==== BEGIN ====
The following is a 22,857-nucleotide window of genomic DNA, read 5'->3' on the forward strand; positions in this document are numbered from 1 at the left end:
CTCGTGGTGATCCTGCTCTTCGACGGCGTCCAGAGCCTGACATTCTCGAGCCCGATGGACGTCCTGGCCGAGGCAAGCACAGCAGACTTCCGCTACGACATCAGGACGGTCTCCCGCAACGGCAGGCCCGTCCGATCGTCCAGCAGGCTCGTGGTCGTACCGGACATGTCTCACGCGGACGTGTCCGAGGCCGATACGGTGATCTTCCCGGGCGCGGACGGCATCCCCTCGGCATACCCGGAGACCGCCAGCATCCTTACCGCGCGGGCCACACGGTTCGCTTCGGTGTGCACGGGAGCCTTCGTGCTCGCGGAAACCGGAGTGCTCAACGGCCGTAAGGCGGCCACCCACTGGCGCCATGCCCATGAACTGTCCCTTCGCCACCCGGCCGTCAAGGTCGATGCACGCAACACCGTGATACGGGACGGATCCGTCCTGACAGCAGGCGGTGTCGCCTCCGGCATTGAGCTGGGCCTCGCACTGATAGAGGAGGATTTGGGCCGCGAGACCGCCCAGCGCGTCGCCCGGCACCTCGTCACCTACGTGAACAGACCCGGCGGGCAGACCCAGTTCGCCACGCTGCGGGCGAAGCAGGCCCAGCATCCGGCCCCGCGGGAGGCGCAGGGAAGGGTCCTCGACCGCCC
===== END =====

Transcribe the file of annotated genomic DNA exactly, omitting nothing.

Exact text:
The following is a 22,857-nucleotide window of genomic DNA, read 5'->3' on the forward strand; positions in this document are numbered from 1 at the left end:
CTCGTGGTGATCCTGCTCTTCGACGGCGTCCAGAGCCTGACATTCTCGAGCCCGATGGACGTCCTGGCCGAGGCAAGCACAGCAGACTTCCGCTACGACATCAGGACGGTCTCCCGCAACGGCAGGCCCGTCCGATCGTCCAGCAGGCTCGTGGTCGTACCGGACATGTCTCACGCGGACGTGTCCGAGGCCGATACGGTGATCTTCCCGGGCGCGGACGGCATCCCCTCGGCATACCCGGAGACCGCCAGCATCCTTACCGCGCGGGCCACACGGTTCGCTTCGGTGTGCACGGGAGCCTTCGTGCTCGCGGAAACCGGAGTGCTCAACGGCCGTAAGGCGGCCACCCACTGGCGCCATGCCCATGAACTGTCCCTTCGCCACCCGGCCGTCAAGGTCGATGCACGCAACACCGTGATACGGGACGGATCCGTCCTGACAGCAGGCGGTGTCGCCTCCGGCATTGAGCTGGGCCTCGCACTGATAGAGGAGGATTTGGGCCGCGAGACCGCCCAGCGCGTCGCCCGGCACCTCGTCACCTACGTGAACAGACCCGGCGGGCAGACCCAGTTCGCCACGCTGCGGGCGAAGCAGGCCCAGCATCCGGCCCCGCGGGAGGCGCAGGGAAGGGTCCTCGACCGCCC